Strava Routes and Heatmap: Find New Places to Go


, by Howard Calvert

We’ve all been there — whether running or cycling, planning a new route can be effortful and time-consuming. So, instead of putting in the time to map out somewhere new, we default to the same old tried-and-tested loops time and time again. After a while, things can get a little stale — the same junctions to cross, the same hills to climb, the same views you end up taking zero notice of.

If this sounds like you, it’s time for change.

Strava can help you plan routes in two ways: via Strava Routes and the Global Heatmap.

Both are perfect if you need to fire up with inspirational new ideas for where to run or ride, or if you’re trying to find somewhere to get active when you’re visiting a new place, for example on vacation or work trips.

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Strava Routes

If you’re using Strava via your mobile app, go to Maps and you’ll see Routes as an option.

Here, top local routes are instantly recommended for you (based on routes members of the local community are uploading to Strava), complete with a map of the route, distance, elevation profile, difficulty, terrain, photographs of sights on the route, and an estimation of how long it will take.

The additional information you can view includes active times — when the route is most popular during the day (useful if you’re running in a city and want to avoid crowds) and by month — and community completion time, e.g. the average time it takes the locals to complete the route.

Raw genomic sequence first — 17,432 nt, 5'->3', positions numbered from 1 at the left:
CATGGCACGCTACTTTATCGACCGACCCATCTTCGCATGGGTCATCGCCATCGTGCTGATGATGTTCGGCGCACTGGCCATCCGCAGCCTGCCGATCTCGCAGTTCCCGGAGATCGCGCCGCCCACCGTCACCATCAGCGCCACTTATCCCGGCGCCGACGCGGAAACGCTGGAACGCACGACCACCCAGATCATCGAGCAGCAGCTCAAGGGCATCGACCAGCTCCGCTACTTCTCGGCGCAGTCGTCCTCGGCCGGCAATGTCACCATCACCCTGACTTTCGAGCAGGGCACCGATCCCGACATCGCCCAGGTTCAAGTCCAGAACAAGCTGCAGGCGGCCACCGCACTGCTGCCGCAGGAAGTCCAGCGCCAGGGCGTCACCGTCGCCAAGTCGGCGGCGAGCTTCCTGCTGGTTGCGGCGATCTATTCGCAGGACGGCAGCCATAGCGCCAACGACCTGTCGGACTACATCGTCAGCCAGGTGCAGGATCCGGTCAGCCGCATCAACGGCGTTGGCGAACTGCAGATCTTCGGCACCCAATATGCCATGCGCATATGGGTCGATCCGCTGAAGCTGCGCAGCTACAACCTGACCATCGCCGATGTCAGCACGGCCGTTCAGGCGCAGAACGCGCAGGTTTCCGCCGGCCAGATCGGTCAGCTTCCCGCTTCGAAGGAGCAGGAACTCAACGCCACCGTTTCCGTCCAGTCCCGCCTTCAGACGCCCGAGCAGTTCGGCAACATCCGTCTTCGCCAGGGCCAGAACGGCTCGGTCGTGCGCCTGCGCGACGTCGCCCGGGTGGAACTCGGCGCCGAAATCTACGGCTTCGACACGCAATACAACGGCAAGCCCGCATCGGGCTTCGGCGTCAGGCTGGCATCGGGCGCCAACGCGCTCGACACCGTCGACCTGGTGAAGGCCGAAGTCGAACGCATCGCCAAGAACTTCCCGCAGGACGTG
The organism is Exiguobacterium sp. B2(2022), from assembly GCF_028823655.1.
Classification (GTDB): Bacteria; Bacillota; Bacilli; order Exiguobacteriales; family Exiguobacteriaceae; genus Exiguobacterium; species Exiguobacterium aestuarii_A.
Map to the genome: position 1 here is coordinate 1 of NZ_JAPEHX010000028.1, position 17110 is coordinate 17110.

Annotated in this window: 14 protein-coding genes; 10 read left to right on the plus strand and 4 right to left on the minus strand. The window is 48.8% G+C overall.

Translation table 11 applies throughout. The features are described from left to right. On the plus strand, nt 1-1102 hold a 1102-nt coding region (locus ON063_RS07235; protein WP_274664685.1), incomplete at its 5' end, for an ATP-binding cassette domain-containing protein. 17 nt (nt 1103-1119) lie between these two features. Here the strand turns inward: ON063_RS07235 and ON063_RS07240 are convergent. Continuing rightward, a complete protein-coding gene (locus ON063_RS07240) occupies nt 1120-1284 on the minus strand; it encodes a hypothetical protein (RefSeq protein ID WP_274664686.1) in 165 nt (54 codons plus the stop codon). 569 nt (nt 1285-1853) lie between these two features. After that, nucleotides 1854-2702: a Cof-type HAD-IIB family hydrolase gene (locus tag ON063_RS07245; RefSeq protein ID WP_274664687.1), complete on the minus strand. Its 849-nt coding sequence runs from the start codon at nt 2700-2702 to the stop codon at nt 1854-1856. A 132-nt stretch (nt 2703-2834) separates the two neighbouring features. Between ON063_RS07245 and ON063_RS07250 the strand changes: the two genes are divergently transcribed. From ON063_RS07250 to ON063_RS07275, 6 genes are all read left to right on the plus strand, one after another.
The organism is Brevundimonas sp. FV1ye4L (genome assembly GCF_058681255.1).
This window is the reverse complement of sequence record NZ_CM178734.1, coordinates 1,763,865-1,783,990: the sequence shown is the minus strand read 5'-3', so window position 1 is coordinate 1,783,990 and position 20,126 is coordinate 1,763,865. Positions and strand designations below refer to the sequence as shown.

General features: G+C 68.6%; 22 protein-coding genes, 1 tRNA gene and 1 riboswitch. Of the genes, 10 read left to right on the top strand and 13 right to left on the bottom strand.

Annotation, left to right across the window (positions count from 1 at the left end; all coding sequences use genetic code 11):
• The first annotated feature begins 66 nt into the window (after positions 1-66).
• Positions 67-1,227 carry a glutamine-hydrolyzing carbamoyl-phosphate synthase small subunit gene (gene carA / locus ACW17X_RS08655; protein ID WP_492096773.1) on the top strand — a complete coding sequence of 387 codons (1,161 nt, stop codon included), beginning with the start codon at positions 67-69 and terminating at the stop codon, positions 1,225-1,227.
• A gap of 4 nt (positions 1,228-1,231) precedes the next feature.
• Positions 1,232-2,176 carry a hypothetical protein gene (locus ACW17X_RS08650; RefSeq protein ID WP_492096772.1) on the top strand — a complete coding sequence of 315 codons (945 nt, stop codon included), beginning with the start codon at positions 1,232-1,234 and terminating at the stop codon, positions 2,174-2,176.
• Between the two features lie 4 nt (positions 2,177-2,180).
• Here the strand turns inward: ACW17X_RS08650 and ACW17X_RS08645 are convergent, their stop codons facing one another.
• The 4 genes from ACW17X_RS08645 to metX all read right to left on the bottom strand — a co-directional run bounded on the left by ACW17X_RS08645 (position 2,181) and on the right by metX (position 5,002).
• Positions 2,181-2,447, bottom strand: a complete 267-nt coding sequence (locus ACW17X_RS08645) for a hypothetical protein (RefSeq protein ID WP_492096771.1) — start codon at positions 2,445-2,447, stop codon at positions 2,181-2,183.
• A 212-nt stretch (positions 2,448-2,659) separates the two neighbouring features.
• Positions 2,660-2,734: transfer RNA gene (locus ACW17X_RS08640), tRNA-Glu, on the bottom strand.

Once you’ve chosen your route, simply press start and you’re away — arrows on the map show you the direction of travel, and you can experience new roads, new trails, and new sights without having to put any thought into where you’re heading.

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Global Heatmap

This one is a little more under-the-radar way of finding hidden routes you may not be aware of, and is particularly useful for mountain bikers and trail runners who are heading into the wilderness and searching for new singletrack to link together on a route.

The key is to use Strava’s unique Heatmap feature. Go to ‘Create a route’ and you can step your route-building up a notch.

Ensure that Global Heatmap is toggled on, choose your activity under ‘routing preferences’ and you’ll see your local area illuminated with blue Heatmap lines (you can also change the colour on the main Global Heatmap feature) — the darker the line, the more often the section of trail is used. This combines all the workouts that have been saved publicly over the past 13 months, so you can instantly see which sections are popular with other Strava users.

Heatmaps are available to all Strava users, but only subscribers can zoom in to see the finer details on the map.

This is where some detective work comes in — if you’re looking to ride or run in a section of forest or moorland where you suspect singletrack may exist but is not marked on a map, with the Heatmap visible you’ll see the wiggly blue lines where other people have ridden or run.

That is the hidden gold you are searching for. By highlighting the footpaths, downhill sections and winding singletrack you may have otherwise missed, you can create a route that takes in sections of road and trail that other outdoor adventurers are using but you are yet to experience.

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You can also do this via your smartphone while out on the trails — if you want to stop and find a section of trail or road to run, you can easily find it by clicking Maps, and you’ll see the Heatmap surrounding your current location. Simply point yourself towards it and guide yourself to it using your dot location onscreen.

The other handy toggle is switching ‘Segments’ on Strava Routes, as this will reveal all the segments in the area of the map you’re viewing, helping you to locate sections of trail and road that are popular with other users.

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